been seen since and his absence cannot be
Woods is a single roan, 25 years of age,
and worked at Moorhead's mill on Second
A 830,000 Fire Yesterday Morning.
The coal washer and elevator connected
with John Robinson & Sons coal works,
Second avenue, Soho, was destroyed by fire
early yesterday morning. The loss is esti
mated at $20,000. The fire is supposed to
have been started by tramps.
Second-Hand Pianos. S25, S35, SSO, S70,
S0O and Up-JIellor & Hoene, 77 rifth
Must sacrifice these pianos to make room
for new goods. Are in splendid condi
tion, and will allow full value for them
In exchange for new pianos when
wanted. Many have availed them
selves of this chance. Why not yout
If you cannot come, write.
JIellor & Boise, Founded 1831.
Warerooms, 77 fifth avenue.
MrLLntEBT opening to-day.
FX.EISHUA3 & Co., Market street
Special Men's Suit Salo
In out well lighted basement. Read this:
To-Uay we will sell 1,000 men's sack and cut
away suits, neut patterns, at $3 a suit Thoso
suits are taken from our regular $10 and $12
counters, placed in oar well lighted base
ment and marked $5 each to move 'em off
quick. Sizes 33 to U breast measure and
some of the newest patterns in our lall
stock. $5 buys one. F. C C. C, Clothiers,
coiner Grant and Diamond streets. Ask to
be shown to our well lighted basement.
35c, Reduced ITrom 70c, 85o and SI.
Children's finest quality cashmere hose,
doublo knees and feet; a lot of ladies' at 60c,
lormerly 73c, $1 and $1 25.
A. G. Campbell & Soxs, 27 Fifth avenue.
Mniiireav opening to-day.
FleI3uiian & Co., Market street
For 81 Each, or Six Quarts for 85.
Max Kloin will soil or ship yon your cbolco
of the following six-year-old Pennsylvania
ryes: Guckenheimor, Finch, Gibson, Over
holt and Bear Creek.
MiLLisxnY opening to-day.
FLiianniArr & Co., Market street
WILL USE THE MARKET
Proposition to Locate the High School
on Fifth Avenue
APPROVED BY CITY OFFICIALS.
A Conference to Be Held To-Honw to Dis
cuss the Hatter.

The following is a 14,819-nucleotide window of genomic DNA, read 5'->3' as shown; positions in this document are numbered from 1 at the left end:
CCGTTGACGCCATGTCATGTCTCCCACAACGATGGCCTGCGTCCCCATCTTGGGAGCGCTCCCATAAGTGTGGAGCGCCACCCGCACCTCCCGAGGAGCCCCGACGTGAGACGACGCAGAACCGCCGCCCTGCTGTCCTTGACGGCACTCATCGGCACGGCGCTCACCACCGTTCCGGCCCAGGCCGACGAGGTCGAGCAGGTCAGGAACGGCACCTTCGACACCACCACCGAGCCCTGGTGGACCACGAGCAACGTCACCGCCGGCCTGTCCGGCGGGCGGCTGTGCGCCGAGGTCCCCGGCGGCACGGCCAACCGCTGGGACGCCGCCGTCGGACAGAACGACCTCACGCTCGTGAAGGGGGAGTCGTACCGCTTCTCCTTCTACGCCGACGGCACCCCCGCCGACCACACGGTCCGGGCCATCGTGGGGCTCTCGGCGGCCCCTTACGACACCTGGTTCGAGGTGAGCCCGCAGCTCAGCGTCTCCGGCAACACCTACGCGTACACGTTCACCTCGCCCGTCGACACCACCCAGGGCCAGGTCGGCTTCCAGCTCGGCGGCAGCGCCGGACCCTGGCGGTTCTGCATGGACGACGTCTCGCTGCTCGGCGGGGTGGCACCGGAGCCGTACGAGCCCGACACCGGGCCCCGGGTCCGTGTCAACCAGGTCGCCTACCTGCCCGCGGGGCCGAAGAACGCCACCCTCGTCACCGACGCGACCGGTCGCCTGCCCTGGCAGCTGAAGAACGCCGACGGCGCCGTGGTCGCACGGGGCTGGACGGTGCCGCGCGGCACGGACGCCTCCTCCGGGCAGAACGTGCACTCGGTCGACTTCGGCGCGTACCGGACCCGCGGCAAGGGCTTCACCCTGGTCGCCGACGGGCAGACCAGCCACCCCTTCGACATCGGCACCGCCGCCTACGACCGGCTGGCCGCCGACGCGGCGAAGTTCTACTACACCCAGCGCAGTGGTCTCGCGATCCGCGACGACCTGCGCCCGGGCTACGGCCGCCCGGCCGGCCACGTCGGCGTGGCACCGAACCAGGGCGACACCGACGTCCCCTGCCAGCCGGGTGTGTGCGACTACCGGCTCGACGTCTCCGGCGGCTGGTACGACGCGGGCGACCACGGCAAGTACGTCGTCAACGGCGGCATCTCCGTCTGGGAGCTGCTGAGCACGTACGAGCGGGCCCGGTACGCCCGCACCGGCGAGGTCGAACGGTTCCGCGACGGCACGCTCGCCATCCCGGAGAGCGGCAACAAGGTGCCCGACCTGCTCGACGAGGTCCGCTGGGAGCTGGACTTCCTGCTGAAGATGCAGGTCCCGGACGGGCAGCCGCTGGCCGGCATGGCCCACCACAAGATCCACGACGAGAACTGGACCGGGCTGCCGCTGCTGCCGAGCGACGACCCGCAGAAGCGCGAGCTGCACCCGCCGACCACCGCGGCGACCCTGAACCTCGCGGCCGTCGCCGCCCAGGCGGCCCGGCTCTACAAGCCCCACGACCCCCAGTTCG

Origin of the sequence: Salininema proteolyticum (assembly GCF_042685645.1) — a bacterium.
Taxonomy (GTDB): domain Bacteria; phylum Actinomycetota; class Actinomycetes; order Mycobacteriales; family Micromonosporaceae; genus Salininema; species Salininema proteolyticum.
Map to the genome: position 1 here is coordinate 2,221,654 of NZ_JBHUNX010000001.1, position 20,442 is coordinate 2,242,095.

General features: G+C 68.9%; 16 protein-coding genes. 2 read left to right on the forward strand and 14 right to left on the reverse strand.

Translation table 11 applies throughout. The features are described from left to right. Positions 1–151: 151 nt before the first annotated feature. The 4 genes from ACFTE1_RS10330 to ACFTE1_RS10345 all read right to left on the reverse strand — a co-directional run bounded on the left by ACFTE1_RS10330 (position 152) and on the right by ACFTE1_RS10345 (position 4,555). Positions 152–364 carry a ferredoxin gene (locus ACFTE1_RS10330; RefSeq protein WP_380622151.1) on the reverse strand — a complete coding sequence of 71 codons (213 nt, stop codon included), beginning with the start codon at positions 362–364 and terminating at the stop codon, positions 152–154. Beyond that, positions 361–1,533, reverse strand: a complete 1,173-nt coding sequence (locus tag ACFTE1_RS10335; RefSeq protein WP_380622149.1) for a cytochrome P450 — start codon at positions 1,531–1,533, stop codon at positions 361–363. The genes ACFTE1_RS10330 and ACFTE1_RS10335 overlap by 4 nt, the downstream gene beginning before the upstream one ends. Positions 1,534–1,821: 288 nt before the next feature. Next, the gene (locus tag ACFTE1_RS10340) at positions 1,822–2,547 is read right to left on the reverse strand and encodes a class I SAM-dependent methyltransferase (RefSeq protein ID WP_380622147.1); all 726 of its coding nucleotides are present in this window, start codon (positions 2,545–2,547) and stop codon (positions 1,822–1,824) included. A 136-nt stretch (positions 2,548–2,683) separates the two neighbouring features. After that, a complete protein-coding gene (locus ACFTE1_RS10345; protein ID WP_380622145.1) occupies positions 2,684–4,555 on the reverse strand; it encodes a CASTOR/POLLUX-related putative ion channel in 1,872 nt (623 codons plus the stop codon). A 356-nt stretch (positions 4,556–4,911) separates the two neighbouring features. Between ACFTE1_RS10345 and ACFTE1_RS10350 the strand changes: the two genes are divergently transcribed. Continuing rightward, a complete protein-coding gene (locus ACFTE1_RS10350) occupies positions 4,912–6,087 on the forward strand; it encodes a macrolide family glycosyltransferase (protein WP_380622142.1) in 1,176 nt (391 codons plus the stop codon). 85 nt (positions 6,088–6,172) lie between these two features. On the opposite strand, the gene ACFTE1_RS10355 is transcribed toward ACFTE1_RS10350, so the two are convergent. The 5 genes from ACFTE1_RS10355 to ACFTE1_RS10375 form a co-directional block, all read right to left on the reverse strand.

CHIEF BK0WN WORKING FOE TnE PLAN
There are strong indications that the
move to turn the Fifth Avenue Market
house property over to the Central Board
of Education for a High School site will
be carried to a successful conclusion. Chief
Brown, who originated the scheme, has
been industriously canvassing the situation.
All the city officials and many of the Conn
oilmen have been seen and have pledged
their support to the scheme. Mayor Gour
ley and Controller Morrow are enthusiastic
ally in favor of the High School being lo
cated at such a convenient, central location,
and have promised to do all they could to
help it along;
Chief Bigelow, who has so long held
other views upon the proper disposition
to be made of the old market house, is
not running around helping the movement
along, still having strong affiliations with
those who want to make the place a head
quarters for the Eighteenth Regiment and
Will Take the Popular Side.
The Chief is not actively opposed to the
High School plan, and if he finds a big
majority against htm, he is expected to fall
in with the popular side.
A meeting will be held in the Mayor's
office to-morrow afternoon to discuss the
question. The conference was arranged by
Chief Brown, who proposes,after the matter
has been talked over, to take all present
out to the market house and examine it
thoroughly. Those invited to the meeting
are the department chiefs, Controller Mor
row, the Board of Assessors, the President
and Secretary of the Central Board, Super
intendent Luckey, High School Superin
tendent Woods "and the whole Committee
on High School.
As far as the plan has been developed the
intention is to tear down the old market
house and rebuild in its place a more hand
some and substantial structure. A large
hall for public entertainments is one of the
features in contemplation The only out
spoken opposition to the High School
scheme in Councils thus far has come from
a couple of members of Common Council.
Mayor Gourley's Point of View.
Mayor Gourley in speaking of the project
last evening said: "The arguments for
using this property for a High School are
unanswerable and no sane man will attempt
to answer them on his convictions. In the